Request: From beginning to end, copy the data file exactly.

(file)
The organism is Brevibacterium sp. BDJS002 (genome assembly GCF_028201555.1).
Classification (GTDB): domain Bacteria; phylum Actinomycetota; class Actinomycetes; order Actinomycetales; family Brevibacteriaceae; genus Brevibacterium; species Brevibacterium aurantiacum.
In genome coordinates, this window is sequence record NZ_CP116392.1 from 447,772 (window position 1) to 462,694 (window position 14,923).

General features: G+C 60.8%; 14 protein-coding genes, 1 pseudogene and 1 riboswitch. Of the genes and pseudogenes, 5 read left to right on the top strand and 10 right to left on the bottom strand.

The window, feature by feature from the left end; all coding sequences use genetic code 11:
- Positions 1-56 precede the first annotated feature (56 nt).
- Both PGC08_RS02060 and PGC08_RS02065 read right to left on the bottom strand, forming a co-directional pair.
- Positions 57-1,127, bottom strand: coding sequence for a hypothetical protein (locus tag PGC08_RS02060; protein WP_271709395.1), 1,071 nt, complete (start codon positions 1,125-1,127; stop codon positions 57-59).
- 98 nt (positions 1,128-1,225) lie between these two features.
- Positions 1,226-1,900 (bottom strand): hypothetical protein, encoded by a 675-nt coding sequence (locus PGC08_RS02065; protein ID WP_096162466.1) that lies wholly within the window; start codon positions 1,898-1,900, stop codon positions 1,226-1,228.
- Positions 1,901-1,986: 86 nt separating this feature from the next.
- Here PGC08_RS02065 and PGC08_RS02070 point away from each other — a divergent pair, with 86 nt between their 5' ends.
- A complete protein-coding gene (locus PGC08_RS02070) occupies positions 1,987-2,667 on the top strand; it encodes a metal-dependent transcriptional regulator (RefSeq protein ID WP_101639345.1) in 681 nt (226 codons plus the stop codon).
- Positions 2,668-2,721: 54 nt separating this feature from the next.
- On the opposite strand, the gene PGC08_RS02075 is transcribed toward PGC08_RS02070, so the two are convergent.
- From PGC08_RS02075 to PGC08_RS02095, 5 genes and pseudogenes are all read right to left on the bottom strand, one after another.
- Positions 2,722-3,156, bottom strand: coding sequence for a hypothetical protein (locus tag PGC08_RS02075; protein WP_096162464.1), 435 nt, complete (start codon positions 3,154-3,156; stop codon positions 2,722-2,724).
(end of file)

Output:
The organism is Brevibacterium sp. BDJS002 (genome assembly GCF_028201555.1).
Classification (GTDB): domain Bacteria; phylum Actinomycetota; class Actinomycetes; order Actinomycetales; family Brevibacteriaceae; genus Brevibacterium; species Brevibacterium aurantiacum.
In genome coordinates, this window is sequence record NZ_CP116392.1 from 447,772 (window position 1) to 462,694 (window position 14,923).

General features: G+C 60.8%; 14 protein-coding genes, 1 pseudogene and 1 riboswitch. Of the genes and pseudogenes, 5 read left to right on the top strand and 10 right to left on the bottom strand.

The window, feature by feature from the left end; all coding sequences use genetic code 11:
- Positions 1-56 precede the first annotated feature (56 nt).
- Both PGC08_RS02060 and PGC08_RS02065 read right to left on the bottom strand, forming a co-directional pair.
- Positions 57-1,127, bottom strand: coding sequence for a hypothetical protein (locus tag PGC08_RS02060; protein WP_271709395.1), 1,071 nt, complete (start codon positions 1,125-1,127; stop codon positions 57-59).
- 98 nt (positions 1,128-1,225) lie between these two features.
- Positions 1,226-1,900 (bottom strand): hypothetical protein, encoded by a 675-nt coding sequence (locus PGC08_RS02065; protein ID WP_096162466.1) that lies wholly within the window; start codon positions 1,898-1,900, stop codon positions 1,226-1,228.
- Positions 1,901-1,986: 86 nt separating this feature from the next.
- Here PGC08_RS02065 and PGC08_RS02070 point away from each other — a divergent pair, with 86 nt between their 5' ends.
- A complete protein-coding gene (locus PGC08_RS02070) occupies positions 1,987-2,667 on the top strand; it encodes a metal-dependent transcriptional regulator (RefSeq protein ID WP_101639345.1) in 681 nt (226 codons plus the stop codon).
- Positions 2,668-2,721: 54 nt separating this feature from the next.
- On the opposite strand, the gene PGC08_RS02075 is transcribed toward PGC08_RS02070, so the two are convergent.
- From PGC08_RS02075 to PGC08_RS02095, 5 genes and pseudogenes are all read right to left on the bottom strand, one after another.
- Positions 2,722-3,156, bottom strand: coding sequence for a hypothetical protein (locus tag PGC08_RS02075; protein WP_096162464.1), 435 nt, complete (start codon positions 3,154-3,156; stop codon positions 2,722-2,724).